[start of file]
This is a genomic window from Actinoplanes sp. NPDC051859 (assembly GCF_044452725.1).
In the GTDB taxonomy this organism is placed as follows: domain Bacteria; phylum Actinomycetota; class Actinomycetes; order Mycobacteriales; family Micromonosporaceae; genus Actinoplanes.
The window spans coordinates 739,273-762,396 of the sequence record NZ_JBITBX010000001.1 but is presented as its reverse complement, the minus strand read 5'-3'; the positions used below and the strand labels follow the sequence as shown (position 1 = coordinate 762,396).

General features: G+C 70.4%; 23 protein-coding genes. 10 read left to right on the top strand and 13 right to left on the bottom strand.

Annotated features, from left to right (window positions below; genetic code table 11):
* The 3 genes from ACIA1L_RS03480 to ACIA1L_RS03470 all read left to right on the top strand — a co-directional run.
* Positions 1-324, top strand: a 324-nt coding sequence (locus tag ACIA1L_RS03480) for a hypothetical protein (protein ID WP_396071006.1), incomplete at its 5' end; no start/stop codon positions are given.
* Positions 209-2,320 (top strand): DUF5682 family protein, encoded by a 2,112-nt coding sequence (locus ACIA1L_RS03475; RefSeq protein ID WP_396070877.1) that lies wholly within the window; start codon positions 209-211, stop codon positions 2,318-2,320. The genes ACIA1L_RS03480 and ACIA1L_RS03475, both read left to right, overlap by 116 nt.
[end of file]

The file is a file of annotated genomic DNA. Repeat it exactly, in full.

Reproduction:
This is a genomic window from Actinoplanes sp. NPDC051859 (assembly GCF_044452725.1).
In the GTDB taxonomy this organism is placed as follows: domain Bacteria; phylum Actinomycetota; class Actinomycetes; order Mycobacteriales; family Micromonosporaceae; genus Actinoplanes.
The window spans coordinates 739,273-762,396 of the sequence record NZ_JBITBX010000001.1 but is presented as its reverse complement, the minus strand read 5'-3'; the positions used below and the strand labels follow the sequence as shown (position 1 = coordinate 762,396).

General features: G+C 70.4%; 23 protein-coding genes. 10 read left to right on the top strand and 13 right to left on the bottom strand.

Annotated features, from left to right (window positions below; genetic code table 11):
* The 3 genes from ACIA1L_RS03480 to ACIA1L_RS03470 all read left to right on the top strand — a co-directional run.
* Positions 1-324, top strand: a 324-nt coding sequence (locus tag ACIA1L_RS03480) for a hypothetical protein (protein ID WP_396071006.1), incomplete at its 5' end; no start/stop codon positions are given.
* Positions 209-2,320 (top strand): DUF5682 family protein, encoded by a 2,112-nt coding sequence (locus ACIA1L_RS03475; RefSeq protein ID WP_396070877.1) that lies wholly within the window; start codon positions 209-211, stop codon positions 2,318-2,320. The genes ACIA1L_RS03480 and ACIA1L_RS03475, both read left to right, overlap by 116 nt.